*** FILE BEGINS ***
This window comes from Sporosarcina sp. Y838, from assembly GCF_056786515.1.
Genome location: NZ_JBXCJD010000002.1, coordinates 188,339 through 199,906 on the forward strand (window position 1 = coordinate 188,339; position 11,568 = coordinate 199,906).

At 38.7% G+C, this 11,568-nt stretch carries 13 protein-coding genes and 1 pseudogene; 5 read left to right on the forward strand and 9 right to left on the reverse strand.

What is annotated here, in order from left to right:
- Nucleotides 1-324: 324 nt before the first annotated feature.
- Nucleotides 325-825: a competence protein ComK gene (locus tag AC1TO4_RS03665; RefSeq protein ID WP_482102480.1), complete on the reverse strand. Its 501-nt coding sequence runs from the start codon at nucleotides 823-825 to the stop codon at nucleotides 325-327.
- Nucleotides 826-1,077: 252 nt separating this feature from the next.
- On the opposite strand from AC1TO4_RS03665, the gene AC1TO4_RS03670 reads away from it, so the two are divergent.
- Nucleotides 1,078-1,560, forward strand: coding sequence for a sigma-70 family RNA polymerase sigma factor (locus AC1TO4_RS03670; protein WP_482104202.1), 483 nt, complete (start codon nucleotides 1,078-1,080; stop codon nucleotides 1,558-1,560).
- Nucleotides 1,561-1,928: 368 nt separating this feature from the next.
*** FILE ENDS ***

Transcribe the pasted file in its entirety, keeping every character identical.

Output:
This window comes from Sporosarcina sp. Y838, from assembly GCF_056786515.1.
Genome location: NZ_JBXCJD010000002.1, coordinates 188,339 through 199,906 on the forward strand (window position 1 = coordinate 188,339; position 11,568 = coordinate 199,906).

At 38.7% G+C, this 11,568-nt stretch carries 13 protein-coding genes and 1 pseudogene; 5 read left to right on the forward strand and 9 right to left on the reverse strand.

What is annotated here, in order from left to right:
- Nucleotides 1-324: 324 nt before the first annotated feature.
- Nucleotides 325-825: a competence protein ComK gene (locus tag AC1TO4_RS03665; RefSeq protein ID WP_482102480.1), complete on the reverse strand. Its 501-nt coding sequence runs from the start codon at nucleotides 823-825 to the stop codon at nucleotides 325-327.
- Nucleotides 826-1,077: 252 nt separating this feature from the next.
- On the opposite strand from AC1TO4_RS03665, the gene AC1TO4_RS03670 reads away from it, so the two are divergent.
- Nucleotides 1,078-1,560, forward strand: coding sequence for a sigma-70 family RNA polymerase sigma factor (locus AC1TO4_RS03670; protein WP_482104202.1), 483 nt, complete (start codon nucleotides 1,078-1,080; stop codon nucleotides 1,558-1,560).
- Nucleotides 1,561-1,928: 368 nt separating this feature from the next.